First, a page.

the other eigenvalue, with eigenvector v2 =
. And we can also prove easily that
1
2
1
B =
,
is a basis for R2 . Then, every vector u R2 can be written as a
1
1
linear combination of v1 and v2 as
c1
c1 v1 + c2 v2 = (v1 v2 )
= u, c1 , c2 R,
c2

{z
}
linear system
and
2c1
Au = A(c1 v1 + c2 v2 ) = c1 Av1 + c2 Av2 = 2c1 v1 + c2 v2 = (v1 v2 )
=
c2
2 0
c1
= (v1 v2 )
.
c2
0 1
This implies that
2
c1
A(v1 v2 )
= (v1 v2 )
c2
0
or
c1 ,
c2
1
c1 , c2 R,
2
0
c1
c1
A(v1 v2 )
(v1 v2 )
= 0, c1 , c2 R
c2
c2
0 1
2 0
A(v1 v2 ) (v1 v2 )
c1 = 0, c1 , c2 R.
c2
0 1
Therefore, it must be
=0
A(v1 v2 ) = (v1 v2 )
If we write P = (v1 v2 ), since v1 and v2 form a basis, the columns of P are linearly
independent, it has rank 2, and therefore it is invertible. Then, we can write
2 0
= P1 AP.
D=
0 1
Notice that the diagonal elements of D are the eigenvalues of A, and that the columns
of P are the corresponding associated eigenvectors.
P = (v1  . . . vn ),
D=
1
..
.
n
2. If not, then A is not diagonalizable. If so, then find the eigenvectors corresponding to these eigenvalues. Determine whether we can find n linearly independent eigenvectors.
P = (v1  . . . vn ),
D=
1
..
.
n
where 1 , . . . , n R are the eigenvalues of A and where v1 , . . . , vn are respectively their corresponding eigenvectors. Then D = P1 AP.
In linear algebra, we say that two square matrices A and B are similar if there exists
some invertible matrix P such that A = P1 BP. In particular, if A is diagonalizable,
with A = PDP1 we will also say that A is similar to the diagonal matrix D.
10
9.3.1
[v]B0
[T(v)]B0
P1
[T(v)]Be
3 2
1
can be
diagonalized as follows:
A = P1 DP
where
D=
P=
and P1 =
5
Then if we consider for instance the vector u =
, the linear transformation TA
3
21
. On
associated to A, which is given by v 7 Av, transforms u into TA (u) = Au =
5
the other hand, we know that the columns of P are linearly independent eigenvectors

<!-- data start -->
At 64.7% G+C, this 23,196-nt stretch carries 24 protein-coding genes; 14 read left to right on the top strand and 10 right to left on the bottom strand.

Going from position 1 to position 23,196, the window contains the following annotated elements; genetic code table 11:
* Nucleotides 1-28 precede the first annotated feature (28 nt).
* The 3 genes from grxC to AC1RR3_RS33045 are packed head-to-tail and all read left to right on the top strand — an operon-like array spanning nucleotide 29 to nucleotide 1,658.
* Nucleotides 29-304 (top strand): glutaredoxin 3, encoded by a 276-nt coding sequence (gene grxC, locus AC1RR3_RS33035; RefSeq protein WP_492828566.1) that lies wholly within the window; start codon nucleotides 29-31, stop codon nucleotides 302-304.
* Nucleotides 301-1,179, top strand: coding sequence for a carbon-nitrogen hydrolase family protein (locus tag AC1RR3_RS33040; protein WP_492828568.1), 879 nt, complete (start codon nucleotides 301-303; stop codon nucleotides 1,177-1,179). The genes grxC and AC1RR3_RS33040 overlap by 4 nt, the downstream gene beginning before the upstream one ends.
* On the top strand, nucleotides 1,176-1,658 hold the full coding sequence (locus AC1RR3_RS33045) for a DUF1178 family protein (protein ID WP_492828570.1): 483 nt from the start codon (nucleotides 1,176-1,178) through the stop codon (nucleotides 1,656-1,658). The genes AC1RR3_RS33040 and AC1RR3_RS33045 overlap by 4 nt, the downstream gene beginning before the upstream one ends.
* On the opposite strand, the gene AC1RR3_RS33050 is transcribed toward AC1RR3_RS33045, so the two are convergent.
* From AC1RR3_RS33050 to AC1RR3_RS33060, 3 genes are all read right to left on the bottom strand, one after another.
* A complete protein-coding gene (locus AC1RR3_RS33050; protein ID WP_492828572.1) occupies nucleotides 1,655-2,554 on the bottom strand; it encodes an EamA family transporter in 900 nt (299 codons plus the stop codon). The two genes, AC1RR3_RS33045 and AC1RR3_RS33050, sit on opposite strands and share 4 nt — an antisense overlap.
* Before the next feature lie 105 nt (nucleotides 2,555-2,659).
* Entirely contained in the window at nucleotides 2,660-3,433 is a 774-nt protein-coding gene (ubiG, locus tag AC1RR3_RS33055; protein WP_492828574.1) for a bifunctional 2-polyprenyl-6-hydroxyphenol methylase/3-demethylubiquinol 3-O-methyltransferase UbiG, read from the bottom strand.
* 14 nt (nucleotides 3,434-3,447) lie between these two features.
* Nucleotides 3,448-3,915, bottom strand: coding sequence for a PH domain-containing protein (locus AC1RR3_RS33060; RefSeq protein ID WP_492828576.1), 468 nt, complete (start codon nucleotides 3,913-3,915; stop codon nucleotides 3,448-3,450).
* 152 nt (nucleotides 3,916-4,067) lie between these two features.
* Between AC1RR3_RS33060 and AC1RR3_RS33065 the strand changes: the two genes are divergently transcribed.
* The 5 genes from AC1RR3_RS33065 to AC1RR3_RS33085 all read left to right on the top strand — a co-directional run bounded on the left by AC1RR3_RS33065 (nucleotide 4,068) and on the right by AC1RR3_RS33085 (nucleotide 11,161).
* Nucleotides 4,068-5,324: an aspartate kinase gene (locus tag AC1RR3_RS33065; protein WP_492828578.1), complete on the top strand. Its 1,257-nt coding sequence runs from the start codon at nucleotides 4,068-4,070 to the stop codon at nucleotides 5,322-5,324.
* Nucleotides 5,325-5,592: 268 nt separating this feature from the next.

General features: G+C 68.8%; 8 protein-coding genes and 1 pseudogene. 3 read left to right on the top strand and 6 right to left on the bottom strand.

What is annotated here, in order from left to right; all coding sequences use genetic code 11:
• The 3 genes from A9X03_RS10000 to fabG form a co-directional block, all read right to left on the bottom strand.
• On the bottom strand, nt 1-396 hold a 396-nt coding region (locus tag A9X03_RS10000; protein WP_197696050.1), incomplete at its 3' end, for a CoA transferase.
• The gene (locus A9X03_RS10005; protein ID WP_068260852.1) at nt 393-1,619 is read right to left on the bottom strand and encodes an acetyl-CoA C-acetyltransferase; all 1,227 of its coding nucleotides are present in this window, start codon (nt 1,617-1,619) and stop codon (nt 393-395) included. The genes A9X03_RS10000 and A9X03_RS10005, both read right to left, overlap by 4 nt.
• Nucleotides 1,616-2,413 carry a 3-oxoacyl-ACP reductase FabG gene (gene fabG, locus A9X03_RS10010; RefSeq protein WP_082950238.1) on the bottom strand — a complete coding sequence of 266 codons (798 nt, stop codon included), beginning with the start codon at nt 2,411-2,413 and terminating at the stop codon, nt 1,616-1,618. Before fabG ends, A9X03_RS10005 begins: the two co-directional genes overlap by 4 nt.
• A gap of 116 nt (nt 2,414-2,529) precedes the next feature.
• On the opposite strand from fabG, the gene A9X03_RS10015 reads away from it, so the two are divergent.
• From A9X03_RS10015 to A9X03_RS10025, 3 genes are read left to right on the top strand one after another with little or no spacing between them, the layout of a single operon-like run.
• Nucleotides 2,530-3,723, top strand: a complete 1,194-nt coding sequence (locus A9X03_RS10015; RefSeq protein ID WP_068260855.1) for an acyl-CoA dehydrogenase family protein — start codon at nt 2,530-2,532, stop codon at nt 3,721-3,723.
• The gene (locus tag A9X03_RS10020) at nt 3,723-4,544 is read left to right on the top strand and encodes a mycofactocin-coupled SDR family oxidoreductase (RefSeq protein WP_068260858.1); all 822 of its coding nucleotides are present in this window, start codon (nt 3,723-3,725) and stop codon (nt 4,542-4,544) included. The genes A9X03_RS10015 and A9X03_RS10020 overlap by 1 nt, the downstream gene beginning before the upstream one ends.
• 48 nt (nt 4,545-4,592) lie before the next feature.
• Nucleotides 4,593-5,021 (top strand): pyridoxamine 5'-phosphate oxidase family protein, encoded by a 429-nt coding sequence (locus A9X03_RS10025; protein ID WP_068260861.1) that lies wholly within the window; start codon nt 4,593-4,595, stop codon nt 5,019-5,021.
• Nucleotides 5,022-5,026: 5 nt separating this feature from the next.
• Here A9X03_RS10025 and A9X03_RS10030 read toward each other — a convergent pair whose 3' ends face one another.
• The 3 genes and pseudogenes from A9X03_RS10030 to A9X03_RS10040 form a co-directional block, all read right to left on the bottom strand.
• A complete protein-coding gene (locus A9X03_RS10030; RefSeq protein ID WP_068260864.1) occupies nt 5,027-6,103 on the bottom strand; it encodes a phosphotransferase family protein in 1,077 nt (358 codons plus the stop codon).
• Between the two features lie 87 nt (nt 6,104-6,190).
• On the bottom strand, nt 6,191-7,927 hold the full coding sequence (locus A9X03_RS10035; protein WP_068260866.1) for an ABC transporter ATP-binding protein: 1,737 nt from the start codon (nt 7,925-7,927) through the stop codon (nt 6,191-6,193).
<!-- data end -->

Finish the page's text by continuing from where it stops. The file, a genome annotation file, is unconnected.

of A and they form a basis Be for R2 . If we express u and T (u) in terms of these
vectors we obtain
0
9.3.2
A = 2
2 1
6 1 .
1
5
B2 = {(1, 1, 2) 0 };
B3 = {(1, 1, 1) 0 }.
These three vectors form a basis for R3 ; in addition, it is easy to verify that they form
as well an orthogonal set. If instead of using these vectors to produce matrix P in
the diagonalization process, we use the corresponding unit vectors, then P becomes a
12
matrix with orthonormal columns, and thus, it is an orthogonal matrix, whose inverse
is computed simply as P1 = Pt . Then the diagonalization yields
1/ 2
0
8 0 0
1/ 2 1/ 6
1/ 2
A = Pt DP = 1/ 6 1/ 6 2/ 6 0 6 0 1/ 2 1/ 6
1/ 3
1/ 3 1/ 3
0 0 3
0
2/ 6
1/ 3
1/ 3
1/ 3
6 2 1
1/ 2
A = 2
6 1 = 8 1/ 2 1/ 2 1/ 2
0
1 1
5
13
1/ 6
+6 1/ 6
2/ 6
1/2
= 8 1/2
1/ 3
1/ 6 1/ 6 2/ 6 +3 1/ 3 1/ 3 1/ 3 1/ 3 =
1/ 3
1/2 0
1/6
1/6 2/6
1/3 1/3 1/3
1/2 0 + 6 1/6
1/6 2/6 + 3 1/3 1/3 1/3 ,
0 0
2/6 2/6
4/6
1/3 1/3 1/3
9.3.3
We have seen that not every matrix has enough linearly independent eigenvectors to
be diagonalizable. However, by using similarity transformations, every square matrix
can be transformed to the Jordan canonical form, which is almost diagonal.
Theorem. The Jordan canonical form:
J1
J= .
..
0 ... 0
J2 . . . 0
,
.. . .
..
.
.
.
0 . . . Jp
0 ...
1
0
1 ...
. .
.
.. ... ...
Ji =
.
0 0 ...
0 0 ...
0
with one of the eigenvalues of A.
14
..
.
,
The blocks Ji are called Jordan blocks, and ri is the corresponding size. If ri = 1 for
all i then Ji = i and A is similar to a diagonal matrix, and so diagonalizable.
To compute the Jordan canonical form J of matrix A, we first write A = PJP1 . Then
we rightmultiply by P1 to get:
AP = PJ
P
P
J1
...
0
..
.
J2
..
.
...
..
.
...
{z
.
..
Jp
}
Direct computations show that for the first block (and for the other blocks we will
work in the same way):
AP1 = P1 ;
AP2 = P1 + P2 (A I)P2 = P1 ;
2 1
0
0 3
eigenvalues are 1 = 3, with algebraic and geometric multiplicity equal to 1, and associated eigenvector (0, 0, 1) 0 , and 2 = 1, with algebraic multiplicity 2 and geometric
multiplicity 1, and associated eigenvector (1, 1, 0) 0 . Thus, A is not diagonalizable. Let
us compute its Jordan canonical form.
Obviously, for = 3 there is only one Jordan block of size 1, J1 = 3. For = 1, we also
know that the nullspace of A 3I3 has dimension 1 (= a1 ), and thus there is just one
block associated to = 3. If we compute the matrix:
1 1
(A 3I3 )2 = 1 1 0
0
0 2
0
0
0
0 ,
we see that a2 = dim(N (A I)2 ) = 2, and thus there are a2 a1 = 1 Jordan blocks
of size larger than 1. Since
(A 3I3 )3 = 0
0
0
0
0 ,
3 0
J=
0 1
0 0
1
.
The matrix P will be (P1 P2 P3 ), where P1 = (0, 0, 1) 0 , P2 = (1, 1, 0) 0 , and to determine
16
(A I3 )P3 = P2
1
1
P3 =
1 1
0
1
Gauss
0
0
1+y
y
, y R.
1
1
is easy to verify that A = PJP .
0
17
1
1
0
0 . It
0